Book Title: Mark of the Plague (The Blackthorn Key #02) Author: Kevin Sands Number of pages: 544
The Black Death has returned to London, spreading disease and fear through town. A mysterious prophet predicts the city’s ultimate doom—until an unknown apothecary arrives with a cure that actually works. Christopher’s Blackthorn shop is chosen to prepare the remedy. But when an assassin threatens the apothecary’s life, Christopher and his faithful friend Tom are back to hunting down the truth, risking their lives to untangle the heart of a dark conspiracy.
And as the sickness strikes close to home, the stakes are higher than ever before…
(re: Goodreads @ Mark of the Plague by Kevin Sands)
Should this book be picked up? the tl;dr review:
– Can be read standalone (not recommended for context however)
– Layered mystery with less reliance on puzzles (though there are some) and a greater emphasis on antagonists to push the conflict
– Addition of a female secondary character; no romance
– First POV narrative can sometimes read as though protagonist is withholding information from the reader
– Pigeon feels.
My body was not ready for pigeon feels.
Disclaimer: I received an ARC of Mark of the Plague from Simon and Schuster Canada.
Mark of the Plague is a worthy follow-up to The Blackthorn Key; which was [arguably] my favourite book of 2015. I say “follow-up” instead of sequel because Mark can be read standalone if you so choose; especially if you’re looking for a one-off MG mystery with a historical nod (re: London Plague of 1665).
The learning curve is not steep or cumbersome as Sands pens the info-dumping with precision to only highlight narrative plot points and apothecary tinctures/ingredients introduced in the last book without going word vomit projectile on the reader. It’s more of a gentle reminder; an “a-ha!” moment.
If there was also any educational learning from this, then awesome (but that’s not something I really focused on lolol).
The scenery remains largely unchanged with a few additions to the London we previously knew. But what should be noted is the continued use of limited descriptions to visually flourish and/or paint the structures in and around the plot. This means that it’s not overwritten to create a set-in-stone aesthetic. The gritty kinks of the world is at the mercy of the reader’s imagination.
The staple of this series is the interwoven puzzles, trickery, and smoke and mirrors around every corner. While these mental games are a mainstay in this series, I would argue that there’s more of a human quality to the mystery in Mark of the Plague. Unlike the first book which focused heavily on unlocking each puzzle to move forward, here the puzzles do not necessarily define the central conflict. This is a refreshing change whereby it is the grey areas in questioning “who is trustworthy?” (to the MC) that propels the story.
There was also some elements of the fantastical (or maybe it was just described as such) that suspended a bit of belief as I’m sure this is low-fantasy at highest and definitely historical through and through.
Either I’m a more picky and discerning reader or this issue just stuck out to me but there are scenes when I felt as though Christopher’s first person narrative unfairly withheld information from the reader as it came to be realized. It’s understandable when the character themselves are in the dark (re: confusion and mystery) but when they know or think they know and the narration dismisses it to be divulged later on, it’s a bad tease.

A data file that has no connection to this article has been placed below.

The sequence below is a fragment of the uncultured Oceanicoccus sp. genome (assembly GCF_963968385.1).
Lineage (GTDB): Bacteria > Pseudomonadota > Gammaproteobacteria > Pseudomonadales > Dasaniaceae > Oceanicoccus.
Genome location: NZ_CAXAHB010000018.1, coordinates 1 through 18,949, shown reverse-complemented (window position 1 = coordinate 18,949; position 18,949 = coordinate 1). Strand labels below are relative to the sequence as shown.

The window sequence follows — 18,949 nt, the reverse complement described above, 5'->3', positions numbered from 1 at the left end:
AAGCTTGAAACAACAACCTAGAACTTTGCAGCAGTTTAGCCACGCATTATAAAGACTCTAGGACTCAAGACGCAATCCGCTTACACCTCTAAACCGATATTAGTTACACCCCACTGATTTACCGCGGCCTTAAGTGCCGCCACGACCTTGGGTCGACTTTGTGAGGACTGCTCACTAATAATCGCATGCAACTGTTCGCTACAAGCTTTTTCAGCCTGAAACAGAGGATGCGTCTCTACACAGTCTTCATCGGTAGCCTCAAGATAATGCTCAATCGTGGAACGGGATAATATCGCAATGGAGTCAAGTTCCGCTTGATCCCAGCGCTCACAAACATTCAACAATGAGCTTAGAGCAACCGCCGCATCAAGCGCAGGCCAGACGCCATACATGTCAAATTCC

Mark of the Plague is over 500 pages in length. That’s generally long for many MG-lit. However, the pacing is snappy — each page akin to snapping your fingers and boom next page — with so much explosive action and childhood-wonder-and-banter unfolding each chapter that propels this follow up to be another unputdownable read.
There’s something about following the antics of Christopher and Tom which reads very compellingly. With the stakes being higher than ever in Mark, their survival and bromantic bond is challenged against the The Black Plague sweeping across London. I enjoyed the steady grow experienced by these kiddy hooligans to demonstrate a myriad of positive trades from humility, determination, courage, and [more often than not] honesty.
When I spoke to Kevin Sands at a signing (a year before this book was released, actually), I asked if there would have been any additions of a female voice to ground the testosterone and tomfoolery of Christopher and Tom. And there is (someone from the previous story!). The addition of Sally as a platonic friend is incredibly value added as it provides another dynamic to nuance Christopher’s voice as they’re both orphans from Cripplegate. There’s no romance at this point and any at this time would have been red flagged as unnecessary instalove.
If there’s one problem, it’s that I needed more Bridget (the pigeon).
Though I pride myself on being skeptical enough to scope out predictable twists, Mark of the Plague featured a nuanced multi-layer mystery that caught me off guard. I was okay reading into the first few layers of twists but by the end, when you’re four/five levels deep of complex relationships and puzzles, even I was pleasantly surprised with how it was executed.
Overall, Mark of the Plague by Kevin Sands is an exhilarating joyride that pushes the limits of Christopher Rowe, the middle grade phenom of a hero, while gradually growing the ensemble and world around the Blackthorn legacy.
Please also note: I am still #1 Bridget fan. Fight me.